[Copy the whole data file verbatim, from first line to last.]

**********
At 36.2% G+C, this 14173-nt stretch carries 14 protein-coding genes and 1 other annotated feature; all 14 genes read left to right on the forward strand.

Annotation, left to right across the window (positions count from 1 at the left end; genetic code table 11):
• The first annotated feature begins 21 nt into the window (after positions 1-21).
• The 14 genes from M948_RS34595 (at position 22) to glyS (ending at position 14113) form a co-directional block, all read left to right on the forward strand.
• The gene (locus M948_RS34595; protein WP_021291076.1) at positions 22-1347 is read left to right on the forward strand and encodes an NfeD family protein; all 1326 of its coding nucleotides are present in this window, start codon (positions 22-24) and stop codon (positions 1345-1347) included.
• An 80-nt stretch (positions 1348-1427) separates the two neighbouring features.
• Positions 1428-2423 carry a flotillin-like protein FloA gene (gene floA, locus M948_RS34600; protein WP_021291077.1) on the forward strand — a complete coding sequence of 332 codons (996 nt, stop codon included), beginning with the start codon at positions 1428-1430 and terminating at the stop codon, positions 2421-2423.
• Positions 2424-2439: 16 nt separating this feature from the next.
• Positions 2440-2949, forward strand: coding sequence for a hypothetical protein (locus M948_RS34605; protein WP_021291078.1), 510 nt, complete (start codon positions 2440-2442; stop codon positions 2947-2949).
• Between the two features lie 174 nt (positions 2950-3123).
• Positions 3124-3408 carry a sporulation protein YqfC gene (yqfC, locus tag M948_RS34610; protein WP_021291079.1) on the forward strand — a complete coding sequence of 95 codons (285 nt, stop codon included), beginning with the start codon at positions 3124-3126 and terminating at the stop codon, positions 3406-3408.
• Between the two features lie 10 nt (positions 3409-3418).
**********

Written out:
At 36.2% G+C, this 14173-nt stretch carries 14 protein-coding genes and 1 other annotated feature; all 14 genes read left to right on the forward strand.

Annotation, left to right across the window (positions count from 1 at the left end; genetic code table 11):
• The first annotated feature begins 21 nt into the window (after positions 1-21).
• The 14 genes from M948_RS34595 (at position 22) to glyS (ending at position 14113) form a co-directional block, all read left to right on the forward strand.
• The gene (locus M948_RS34595; protein WP_021291076.1) at positions 22-1347 is read left to right on the forward strand and encodes an NfeD family protein; all 1326 of its coding nucleotides are present in this window, start codon (positions 22-24) and stop codon (positions 1345-1347) included.
• An 80-nt stretch (positions 1348-1427) separates the two neighbouring features.
• Positions 1428-2423 carry a flotillin-like protein FloA gene (gene floA, locus M948_RS34600; protein WP_021291077.1) on the forward strand — a complete coding sequence of 332 codons (996 nt, stop codon included), beginning with the start codon at positions 1428-1430 and terminating at the stop codon, positions 2421-2423.
• Positions 2424-2439: 16 nt separating this feature from the next.
• Positions 2440-2949, forward strand: coding sequence for a hypothetical protein (locus M948_RS34605; protein WP_021291078.1), 510 nt, complete (start codon positions 2440-2442; stop codon positions 2947-2949).
• Between the two features lie 174 nt (positions 2950-3123).
• Positions 3124-3408 carry a sporulation protein YqfC gene (yqfC, locus tag M948_RS34610; protein WP_021291079.1) on the forward strand — a complete coding sequence of 95 codons (285 nt, stop codon included), beginning with the start codon at positions 3124-3126 and terminating at the stop codon, positions 3406-3408.
• Between the two features lie 10 nt (positions 3409-3418).